Seeing life again without the haze

Seeing life again without the haze

Each year, more than 3 million cataract surgeries are done in the United States and more than 20 million are done worldwide. It is by far the most common surgery performed in the United States.

I receive a lot of questions from both patients with cataracts and their family members about the condition itself and the treatment options available. Here are some of the most common questions I hear.

1. What is cataract?

In simple terms, I tell my patients that our eye functions like a camera. Like the camera has a lens, the human eye has a lens. When we are young, this lens is crystal clear but as we age, the lens becomes dirty or hazy.

This “dirty” lens is medically known as cataract. The lens gets dirty because the lens proteins lose their normal structure and function. Development of cataract is a normal aging process happening inside the eye, like the greying of hair or wrinkling on our skin. If we live long enough, eventually all of us will get a cataract.

2. What are the symptoms of cataract?

The cataractous lens blocks the light entering our eyes. As a result, patients with cataract complain of blurred vision. They notice increasing difficulty with driving (especially night driving), glare, difficulty reading, watching TV or any other activity requiring visual attention. Symptoms usually appear slowly over several months.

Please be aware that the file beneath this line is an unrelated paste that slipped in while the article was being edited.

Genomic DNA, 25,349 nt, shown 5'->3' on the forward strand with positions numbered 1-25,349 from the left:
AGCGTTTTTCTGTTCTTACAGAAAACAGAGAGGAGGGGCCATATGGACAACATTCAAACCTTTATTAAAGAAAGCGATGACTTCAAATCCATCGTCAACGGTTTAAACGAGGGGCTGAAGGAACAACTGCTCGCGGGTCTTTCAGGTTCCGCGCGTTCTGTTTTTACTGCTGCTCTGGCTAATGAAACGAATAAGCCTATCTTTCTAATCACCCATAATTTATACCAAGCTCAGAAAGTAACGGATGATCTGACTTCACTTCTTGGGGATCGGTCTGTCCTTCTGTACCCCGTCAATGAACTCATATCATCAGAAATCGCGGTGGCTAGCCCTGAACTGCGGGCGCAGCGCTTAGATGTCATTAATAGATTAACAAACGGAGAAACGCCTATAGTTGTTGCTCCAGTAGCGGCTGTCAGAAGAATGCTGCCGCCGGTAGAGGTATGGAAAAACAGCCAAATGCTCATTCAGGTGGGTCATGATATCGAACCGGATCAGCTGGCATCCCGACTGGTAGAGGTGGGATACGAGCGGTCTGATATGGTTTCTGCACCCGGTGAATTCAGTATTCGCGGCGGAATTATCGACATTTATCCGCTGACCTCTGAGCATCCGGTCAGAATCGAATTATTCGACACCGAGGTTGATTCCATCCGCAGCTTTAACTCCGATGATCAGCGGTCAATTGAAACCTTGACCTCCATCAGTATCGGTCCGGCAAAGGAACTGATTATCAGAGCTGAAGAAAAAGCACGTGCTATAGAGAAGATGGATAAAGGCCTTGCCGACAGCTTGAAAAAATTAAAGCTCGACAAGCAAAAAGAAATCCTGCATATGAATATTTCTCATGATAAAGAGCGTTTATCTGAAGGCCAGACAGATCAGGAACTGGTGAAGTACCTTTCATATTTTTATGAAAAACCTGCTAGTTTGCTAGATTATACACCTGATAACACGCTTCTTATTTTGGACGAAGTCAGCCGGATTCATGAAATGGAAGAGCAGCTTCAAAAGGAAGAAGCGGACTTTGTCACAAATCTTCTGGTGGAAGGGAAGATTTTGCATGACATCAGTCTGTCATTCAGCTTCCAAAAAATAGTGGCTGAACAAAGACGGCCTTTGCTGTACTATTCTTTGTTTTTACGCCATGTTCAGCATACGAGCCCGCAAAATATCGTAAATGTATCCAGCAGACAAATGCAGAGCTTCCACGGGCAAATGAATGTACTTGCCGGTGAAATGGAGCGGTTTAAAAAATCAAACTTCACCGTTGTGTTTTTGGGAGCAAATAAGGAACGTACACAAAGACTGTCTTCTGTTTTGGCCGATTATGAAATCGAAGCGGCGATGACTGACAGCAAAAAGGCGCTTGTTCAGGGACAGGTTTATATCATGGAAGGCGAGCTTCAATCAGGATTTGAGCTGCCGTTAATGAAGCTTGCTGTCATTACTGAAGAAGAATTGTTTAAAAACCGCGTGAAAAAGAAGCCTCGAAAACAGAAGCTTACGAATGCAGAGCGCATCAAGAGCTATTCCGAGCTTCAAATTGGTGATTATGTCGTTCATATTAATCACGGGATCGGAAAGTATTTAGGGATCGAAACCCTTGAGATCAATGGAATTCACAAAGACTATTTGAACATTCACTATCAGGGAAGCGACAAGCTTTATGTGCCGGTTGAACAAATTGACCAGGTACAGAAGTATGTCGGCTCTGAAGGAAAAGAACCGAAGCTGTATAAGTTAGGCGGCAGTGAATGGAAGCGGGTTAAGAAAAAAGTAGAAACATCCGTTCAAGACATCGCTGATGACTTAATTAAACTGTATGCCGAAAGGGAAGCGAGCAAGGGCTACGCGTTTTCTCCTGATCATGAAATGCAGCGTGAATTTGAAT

3. What are the treatment options?

The only definitive treatment for cataracts is surgery. But, the good news is that the success rate of cataract surgeries is incredibly great. Patients universally notice an improvement in their vision and quality of life as early as day one post-surgery.

With all the latest technology that is available to our patients at Marshall Health, we can help improve our patients’ vision in very little time with minimal to no discomfort.

4. What does the surgery involve?

The surgery is an outpatient procedure. Patients get to go home the same day following the procedure.

The surgery involves replacing the dirty cataractous lens with a clear artificial lens. The artificial lens will last the rest of your lifetime and will not require replacement.

Our patients have access to the latest lenses available. The incision made in cataract surgery is less than 2.5mm and can be closed without a suture in most patients. This aids in a quick recovery after the surgery. Patients then use antibiotic and steroid drops for about 4-5 weeks following their surgery.

5. What are the risks of the surgery?

As I mentioned before, cataract surgery is very safe and successful. The risks or complications associated with cataract surgery involve infection or the occasional need for more than one surgery to remove the cataract. However, these risks and complications are exceedingly rare. You can read more about the surgery itself in Dr. Verma’s blog, Anxiety & Cataract Surgery: Alleviating Fear of the Unknown.

At Marshall Eye Surgeons, we take time to answer any and all questions you may have and keep you well informed about next steps and what to expect.

We understand that any surgery, and especially eye surgery, can be stressful for both patients and their families. We make our best effort to alleviate that anxiety and stress during the office visits as well as during the actual surgery.

For more information or to schedule an appointment, please contact Marshall Eye Surgeons at 304-691-8800.


Manik Goel, MD

Dr. Goel is a board-certified ophthalmologist and fellowship-trained glaucoma specialist with Marshall Eye Surgeons and an assistant professor in the department of ophthalmology at the Marshall University Joan C. Edwards School of Medicine.